According to ED sources, Patel had used the aircraft at least eight times in 2012 between February and May. The documents showed that the Nationalist Congress Party (NCP) leader was accompanied by some other party leaders during these trips. The destinations were mostly Mumbai to Nagpur, Delhi, and Gondia.

So far, the ED has attached and identified assets worth Rs 3,830 crore in the PMC money laundering case. These assets belong to its directors, promoters, PMC Bank officials, and others. The assets, both immovable and movable, will be attached under provisions of the Prevention of Money Laundering Act (PMLA) after valuation, it said.

During the search in the case, ED has reportedly found incriminating documents revealing instances of siphoning of the funds and their misuse.

Certain transactions are showing a clear diversion, such as a Rs 98-crore loan from PMC Bank was diverted to M Estate Developers, a proprietorship concern of a close business associate of Rakesh Wadhawan. The Mumbai Police EOW has already arrested the Wadhawans in connection with the case, besides former MD of PMC Bank Joy Thomas.

Business Standard

CURRENT AFFAIRS

Indians are entrepreneurs at heart: Tata Sons Chairman Emeritus Ratan Tata

“… a highly successful entrepreneur will find opportunities are greater in markets outside of India, so that is a judgment call the entrepreneur makes,” Tata said.

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Business Standard : In a fireside chat at an annual event organised by venture capital firm Chiratae Ventures, Tata Sons Chairman Emeritus Ratan Tata talked about the importance of start-ups in India, their positive rub on bigger companies, and the levers that he looks for when investing in start-ups.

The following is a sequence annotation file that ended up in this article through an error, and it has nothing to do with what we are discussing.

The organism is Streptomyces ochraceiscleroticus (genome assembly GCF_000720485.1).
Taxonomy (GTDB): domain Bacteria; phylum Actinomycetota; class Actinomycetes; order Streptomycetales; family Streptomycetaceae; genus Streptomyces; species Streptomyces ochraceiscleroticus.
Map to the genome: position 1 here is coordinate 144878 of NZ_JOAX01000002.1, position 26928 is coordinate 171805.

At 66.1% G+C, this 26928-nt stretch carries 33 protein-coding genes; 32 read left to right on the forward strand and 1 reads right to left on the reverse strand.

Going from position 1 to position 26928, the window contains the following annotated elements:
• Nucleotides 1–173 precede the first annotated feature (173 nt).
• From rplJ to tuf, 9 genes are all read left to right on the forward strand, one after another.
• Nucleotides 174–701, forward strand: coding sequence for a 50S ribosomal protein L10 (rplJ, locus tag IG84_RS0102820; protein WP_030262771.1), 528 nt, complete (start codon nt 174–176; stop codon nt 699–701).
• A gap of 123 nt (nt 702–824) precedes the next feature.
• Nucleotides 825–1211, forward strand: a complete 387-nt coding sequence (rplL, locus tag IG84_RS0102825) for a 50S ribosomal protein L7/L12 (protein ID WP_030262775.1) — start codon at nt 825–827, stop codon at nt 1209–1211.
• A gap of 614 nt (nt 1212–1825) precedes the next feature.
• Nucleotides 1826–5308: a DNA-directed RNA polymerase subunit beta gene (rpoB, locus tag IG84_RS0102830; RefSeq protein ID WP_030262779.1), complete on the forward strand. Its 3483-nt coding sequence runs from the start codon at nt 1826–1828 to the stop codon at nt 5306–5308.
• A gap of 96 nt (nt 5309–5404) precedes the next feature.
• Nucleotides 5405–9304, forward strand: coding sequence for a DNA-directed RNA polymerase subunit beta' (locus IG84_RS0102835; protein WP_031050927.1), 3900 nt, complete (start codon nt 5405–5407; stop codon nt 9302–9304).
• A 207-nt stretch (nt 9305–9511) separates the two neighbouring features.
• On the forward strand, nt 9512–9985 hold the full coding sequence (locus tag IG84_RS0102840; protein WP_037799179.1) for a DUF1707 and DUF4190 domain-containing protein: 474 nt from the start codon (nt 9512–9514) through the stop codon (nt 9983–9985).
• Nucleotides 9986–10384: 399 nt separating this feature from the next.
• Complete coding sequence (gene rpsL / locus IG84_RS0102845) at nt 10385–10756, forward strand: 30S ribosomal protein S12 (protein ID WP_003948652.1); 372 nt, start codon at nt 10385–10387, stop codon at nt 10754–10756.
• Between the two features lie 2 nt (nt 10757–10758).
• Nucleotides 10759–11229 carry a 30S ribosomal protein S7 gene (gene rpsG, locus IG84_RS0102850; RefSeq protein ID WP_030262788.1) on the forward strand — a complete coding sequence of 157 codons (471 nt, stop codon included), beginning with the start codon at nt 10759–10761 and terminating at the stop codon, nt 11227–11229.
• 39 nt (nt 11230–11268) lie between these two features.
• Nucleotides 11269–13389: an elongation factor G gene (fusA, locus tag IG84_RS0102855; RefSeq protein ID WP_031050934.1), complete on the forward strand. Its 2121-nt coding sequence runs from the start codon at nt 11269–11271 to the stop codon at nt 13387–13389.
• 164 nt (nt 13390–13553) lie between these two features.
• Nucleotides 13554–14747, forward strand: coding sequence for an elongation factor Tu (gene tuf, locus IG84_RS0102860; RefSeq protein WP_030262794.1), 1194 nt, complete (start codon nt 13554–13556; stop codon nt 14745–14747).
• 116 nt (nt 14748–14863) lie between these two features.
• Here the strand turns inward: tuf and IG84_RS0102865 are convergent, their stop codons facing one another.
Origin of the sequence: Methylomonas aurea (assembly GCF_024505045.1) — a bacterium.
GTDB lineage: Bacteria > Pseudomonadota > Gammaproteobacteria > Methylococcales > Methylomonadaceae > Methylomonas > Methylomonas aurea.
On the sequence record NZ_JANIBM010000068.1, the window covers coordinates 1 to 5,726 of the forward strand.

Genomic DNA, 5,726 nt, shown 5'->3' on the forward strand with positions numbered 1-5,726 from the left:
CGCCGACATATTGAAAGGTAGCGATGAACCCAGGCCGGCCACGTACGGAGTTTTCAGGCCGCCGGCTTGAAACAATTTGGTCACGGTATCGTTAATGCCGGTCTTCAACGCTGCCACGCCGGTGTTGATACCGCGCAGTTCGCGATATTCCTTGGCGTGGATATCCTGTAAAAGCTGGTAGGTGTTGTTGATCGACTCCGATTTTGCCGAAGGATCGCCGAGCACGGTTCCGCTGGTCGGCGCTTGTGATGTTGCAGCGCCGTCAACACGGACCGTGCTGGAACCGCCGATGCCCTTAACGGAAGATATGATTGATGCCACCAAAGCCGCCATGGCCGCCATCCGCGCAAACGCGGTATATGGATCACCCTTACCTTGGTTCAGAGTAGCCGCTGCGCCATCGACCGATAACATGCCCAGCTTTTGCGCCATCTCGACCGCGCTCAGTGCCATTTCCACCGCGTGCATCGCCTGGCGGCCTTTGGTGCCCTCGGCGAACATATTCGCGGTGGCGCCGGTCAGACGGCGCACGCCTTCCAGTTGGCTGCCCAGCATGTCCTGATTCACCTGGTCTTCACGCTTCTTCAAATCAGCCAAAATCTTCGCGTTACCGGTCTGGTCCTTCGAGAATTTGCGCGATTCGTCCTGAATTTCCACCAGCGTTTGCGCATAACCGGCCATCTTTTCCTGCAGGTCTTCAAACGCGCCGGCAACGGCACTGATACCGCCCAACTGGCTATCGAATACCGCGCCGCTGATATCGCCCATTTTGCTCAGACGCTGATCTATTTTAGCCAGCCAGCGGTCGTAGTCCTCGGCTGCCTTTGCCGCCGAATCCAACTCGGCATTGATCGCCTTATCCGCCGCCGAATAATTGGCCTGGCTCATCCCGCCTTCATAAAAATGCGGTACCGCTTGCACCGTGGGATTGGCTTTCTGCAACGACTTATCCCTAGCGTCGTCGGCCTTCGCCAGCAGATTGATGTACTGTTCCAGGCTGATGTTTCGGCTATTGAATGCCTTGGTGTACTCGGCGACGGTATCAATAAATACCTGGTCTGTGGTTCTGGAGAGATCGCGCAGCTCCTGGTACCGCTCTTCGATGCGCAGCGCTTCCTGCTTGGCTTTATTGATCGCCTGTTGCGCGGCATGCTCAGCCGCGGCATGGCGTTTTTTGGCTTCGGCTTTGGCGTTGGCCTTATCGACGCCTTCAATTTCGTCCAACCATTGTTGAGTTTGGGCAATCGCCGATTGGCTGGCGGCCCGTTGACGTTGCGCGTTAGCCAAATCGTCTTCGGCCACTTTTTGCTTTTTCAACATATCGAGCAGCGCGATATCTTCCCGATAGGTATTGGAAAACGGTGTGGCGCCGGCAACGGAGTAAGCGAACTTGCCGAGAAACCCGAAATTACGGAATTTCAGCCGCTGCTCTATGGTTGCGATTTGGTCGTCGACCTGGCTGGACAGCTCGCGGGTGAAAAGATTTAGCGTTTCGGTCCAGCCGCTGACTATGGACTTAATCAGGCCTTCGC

Referring to the growth of the ecosystem of smaller companies, Tata — in a conversation led by Sudhir Sethi, founder of Chiratae Ventures – said: “We are looking at the India of tomorrow and the day after, and the start-up industry is entering the global field in a manner where competition is open.” Himself an investor in a clutch of mostly early online ventures that include Ola, Paytm, Lenskart, and Urban Ladder, Tata began actively investing after he stepped down from Tata Group in December 2012.

So, what made him pursue that route and what did he specifically look for in the companies and the entrepreneurs that he bet on? “It was partly by accident and partly by happenstance but always in my years at Tata Group, I had looked at the sector with excitement. But there was also conflict with the group (businesses) and so when I was free, I made token investments with my own money in what I considered exciting,” Tata said, adding that “contrary to popular belief my pockets aren’t that deep”.

He went on to add that the exercise became a learning process for a few years because of the highly dynamic nature of the sector. “I found in my case that company selection was more by intuition rather than numbers, and by judging on the intent of founders and their seriousness more than any other factor to make (my) decisions, good or bad as the case may have been.”

Does Tata have a formula for what makes the best entrepreneurs? “I would say what drives entrepreneurs is a fire in the belly to do business better than has ever been done before, and an opportunity to make a difference to benefit society, with the tenacity and courage to see it through,” Tata said.